Evaluate the integral:

\(\displaystyle \int \int_D \frac{x^2}{x^2 + y^2} dx\;dy\)

where \(\displaystyle D\) is the region \(\displaystyle D = \{ (x,y)| y \geq x \; \textrm{and} \; x^2 + y^2 \leq 3 \}\)

Tried drawing the region \(\displaystyle D\) and it looks like I have to use polar coordinates.

Using polar coordinates, \(\displaystyle \frac{x^2}{x^2 + y^2} = \frac{r^2 \cos^2{\theta}}{r^2} = \cos^2{\theta}\).

I'm not sure how to find the limits if integration though, or what to do with the \(\displaystyle dx\;dy\).

Thanks in advance, any pointers would be greatly appreciated.

In general to convert, you do the following:

\(\displaystyle \displaystyle \int \int f(x,y) \, dx \, dy = \int \int f(r,\theta)

\frac{\partial (x,y)}{\partial (r, \theta)} \, dr \, d\theta \)

Where \(\displaystyle \frac{\partial (x,y)}{\partial (r, \theta)} \) is called the jacobian determinant and it's given by:

\(\displaystyle \frac{\partial (x,y)}{\partial (r, \theta)} =

\begin{vmatrix}

\cos \theta & - r \sin \theta \\

\sin \theta & r \cos \theta

\end{vmatrix} = r\)

Hence:

\(\displaystyle \displaystyle \int \int f(x,y) \, dx \, dy = \int \int f(r,\theta)

r \, dr \, d\theta \)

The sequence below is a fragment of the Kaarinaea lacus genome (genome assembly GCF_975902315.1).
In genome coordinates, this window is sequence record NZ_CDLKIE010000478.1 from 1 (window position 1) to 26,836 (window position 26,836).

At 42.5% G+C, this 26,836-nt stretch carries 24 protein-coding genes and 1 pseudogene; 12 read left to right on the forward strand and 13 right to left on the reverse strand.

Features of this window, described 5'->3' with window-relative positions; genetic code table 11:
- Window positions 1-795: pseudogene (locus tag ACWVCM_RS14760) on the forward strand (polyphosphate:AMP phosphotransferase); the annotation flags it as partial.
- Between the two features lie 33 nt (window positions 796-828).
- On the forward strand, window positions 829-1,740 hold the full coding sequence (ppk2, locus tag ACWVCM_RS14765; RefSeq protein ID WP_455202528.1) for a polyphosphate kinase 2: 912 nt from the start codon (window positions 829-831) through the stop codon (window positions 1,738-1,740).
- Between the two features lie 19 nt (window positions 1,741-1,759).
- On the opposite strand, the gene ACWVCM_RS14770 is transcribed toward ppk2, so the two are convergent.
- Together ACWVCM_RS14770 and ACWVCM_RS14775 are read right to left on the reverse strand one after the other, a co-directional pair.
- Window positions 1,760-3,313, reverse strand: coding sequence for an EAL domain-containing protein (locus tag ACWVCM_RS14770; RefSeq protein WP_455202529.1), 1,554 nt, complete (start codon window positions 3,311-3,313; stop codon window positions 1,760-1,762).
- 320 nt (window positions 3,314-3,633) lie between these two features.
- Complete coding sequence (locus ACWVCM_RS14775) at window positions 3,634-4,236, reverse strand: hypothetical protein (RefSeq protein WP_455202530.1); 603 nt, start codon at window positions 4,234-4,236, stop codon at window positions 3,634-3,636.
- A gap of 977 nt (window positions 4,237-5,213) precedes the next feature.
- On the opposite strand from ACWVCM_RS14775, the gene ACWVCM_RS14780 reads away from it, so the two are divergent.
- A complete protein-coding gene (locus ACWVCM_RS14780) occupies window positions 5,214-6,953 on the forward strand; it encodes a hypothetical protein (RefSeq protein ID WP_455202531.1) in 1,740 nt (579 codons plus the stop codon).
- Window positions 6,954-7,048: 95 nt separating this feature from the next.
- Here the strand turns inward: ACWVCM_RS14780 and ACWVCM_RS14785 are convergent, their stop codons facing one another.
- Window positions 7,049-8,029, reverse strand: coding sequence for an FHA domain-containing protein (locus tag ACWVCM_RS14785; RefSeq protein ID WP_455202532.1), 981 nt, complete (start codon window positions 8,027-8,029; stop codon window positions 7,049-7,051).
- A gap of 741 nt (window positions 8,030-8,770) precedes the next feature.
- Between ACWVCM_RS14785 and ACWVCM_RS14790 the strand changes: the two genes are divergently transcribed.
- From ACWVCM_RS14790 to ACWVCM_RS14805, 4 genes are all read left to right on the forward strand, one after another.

Now, looking at the region in rectilinear coordinates can give you some hints as to the limits in polar coordinates.

\(\displaystyle D = \{ (x,y)| y \geq x \; \textrm{and} \; x^2 + y^2 \leq 3 \}\)

Now, the 2nd constraint on the region says that \(\displaystyle x^2 + y^2 \leq 3 \). You should be able to see that this equation describes a circle whose radius is less than \(\displaystyle \sqrt{3}\), in other words, the radius is limited by \(\displaystyle 0 \leq r \leq \sqrt{3} \).

Now, the 1st constraint on the region says that \(\displaystyle y \geq x \). Now, we know that the line at which y= x is a diagonal line going through the origin. And y is greater than x in any point that lies ABOVE that line. In other words, the region in question is made up of points above or on the line y = x. This means that your theta is limited by \(\displaystyle \frac{\pi}{4} \leq \theta \leq \frac{5\pi}{4} \).

You can see all of this visually by drawing it out. Go on, do this:

1) Draw the x-y coordinates.

2) Draw a circle centred at the origin with a radius of \(\displaystyle \sqrt{3}\).

3) Draw the line y = x.

4) Now shade the region that lies above the line y = x, but does not go outside the circle.

You should see that this region is bounded by:

\(\displaystyle D = \bigg\{ (r,\theta)| 0 \leq r \leq \sqrt{3} \; \textrm{and} \; \frac{\pi}{4} \leq \theta \leq \frac{5\pi}{4} \bigg\}\)

Hence, in this particular situation:

\(\displaystyle \int \int_D \frac{x^2}{x^2 + y^2} dx\;dy = \int_0^{\frac{5\pi}{4}} \int_0^{\sqrt{3}} r \, \cos^2(\theta) \, dr \, d\theta = \int_0^{\frac{5\pi}{4}} \cos^2(\theta) \bigg( \int_0^{\sqrt{3}} r \, \, dr\bigg) \, d\theta \)